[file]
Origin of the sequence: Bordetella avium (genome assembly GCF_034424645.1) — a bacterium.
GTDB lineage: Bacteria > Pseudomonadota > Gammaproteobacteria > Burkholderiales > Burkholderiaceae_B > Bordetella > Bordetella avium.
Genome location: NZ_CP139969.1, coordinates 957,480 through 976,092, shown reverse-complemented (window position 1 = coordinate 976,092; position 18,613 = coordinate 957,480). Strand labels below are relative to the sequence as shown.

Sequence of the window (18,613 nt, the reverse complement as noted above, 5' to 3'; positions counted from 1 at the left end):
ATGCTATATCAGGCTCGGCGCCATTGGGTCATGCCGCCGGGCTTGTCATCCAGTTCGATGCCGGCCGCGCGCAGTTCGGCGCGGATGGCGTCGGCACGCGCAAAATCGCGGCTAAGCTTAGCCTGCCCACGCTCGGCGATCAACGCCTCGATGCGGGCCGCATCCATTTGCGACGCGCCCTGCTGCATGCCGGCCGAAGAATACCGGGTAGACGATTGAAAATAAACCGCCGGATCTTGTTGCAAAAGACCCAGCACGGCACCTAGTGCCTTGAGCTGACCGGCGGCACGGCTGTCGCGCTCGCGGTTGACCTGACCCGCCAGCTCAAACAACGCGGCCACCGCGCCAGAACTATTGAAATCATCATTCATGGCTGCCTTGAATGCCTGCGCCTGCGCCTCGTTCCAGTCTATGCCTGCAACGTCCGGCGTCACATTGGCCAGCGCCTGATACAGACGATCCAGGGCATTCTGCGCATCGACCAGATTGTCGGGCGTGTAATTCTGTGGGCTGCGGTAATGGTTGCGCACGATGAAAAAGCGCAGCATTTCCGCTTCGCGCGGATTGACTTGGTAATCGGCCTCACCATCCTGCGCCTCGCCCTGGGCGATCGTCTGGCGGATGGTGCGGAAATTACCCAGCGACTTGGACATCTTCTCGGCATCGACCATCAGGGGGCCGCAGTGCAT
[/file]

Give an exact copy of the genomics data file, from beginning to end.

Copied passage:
Origin of the sequence: Bordetella avium (genome assembly GCF_034424645.1) — a bacterium.
GTDB lineage: Bacteria > Pseudomonadota > Gammaproteobacteria > Burkholderiales > Burkholderiaceae_B > Bordetella > Bordetella avium.
Genome location: NZ_CP139969.1, coordinates 957,480 through 976,092, shown reverse-complemented (window position 1 = coordinate 976,092; position 18,613 = coordinate 957,480). Strand labels below are relative to the sequence as shown.

Sequence of the window (18,613 nt, the reverse complement as noted above, 5' to 3'; positions counted from 1 at the left end):
ATGCTATATCAGGCTCGGCGCCATTGGGTCATGCCGCCGGGCTTGTCATCCAGTTCGATGCCGGCCGCGCGCAGTTCGGCGCGGATGGCGTCGGCACGCGCAAAATCGCGGCTAAGCTTAGCCTGCCCACGCTCGGCGATCAACGCCTCGATGCGGGCCGCATCCATTTGCGACGCGCCCTGCTGCATGCCGGCCGAAGAATACCGGGTAGACGATTGAAAATAAACCGCCGGATCTTGTTGCAAAAGACCCAGCACGGCACCTAGTGCCTTGAGCTGACCGGCGGCACGGCTGTCGCGCTCGCGGTTGACCTGACCCGCCAGCTCAAACAACGCGGCCACCGCGCCAGAACTATTGAAATCATCATTCATGGCTGCCTTGAATGCCTGCGCCTGCGCCTCGTTCCAGTCTATGCCTGCAACGTCCGGCGTCACATTGGCCAGCGCCTGATACAGACGATCCAGGGCATTCTGCGCATCGACCAGATTGTCGGGCGTGTAATTCTGTGGGCTGCGGTAATGGTTGCGCACGATGAAAAAGCGCAGCATTTCCGCTTCGCGCGGATTGACTTGGTAATCGGCCTCACCATCCTGCGCCTCGCCCTGGGCGATCGTCTGGCGGATGGTGCGGAAATTACCCAGCGACTTGGACATCTTCTCGGCATCGACCATCAGGGGGCCGCAGTGCAT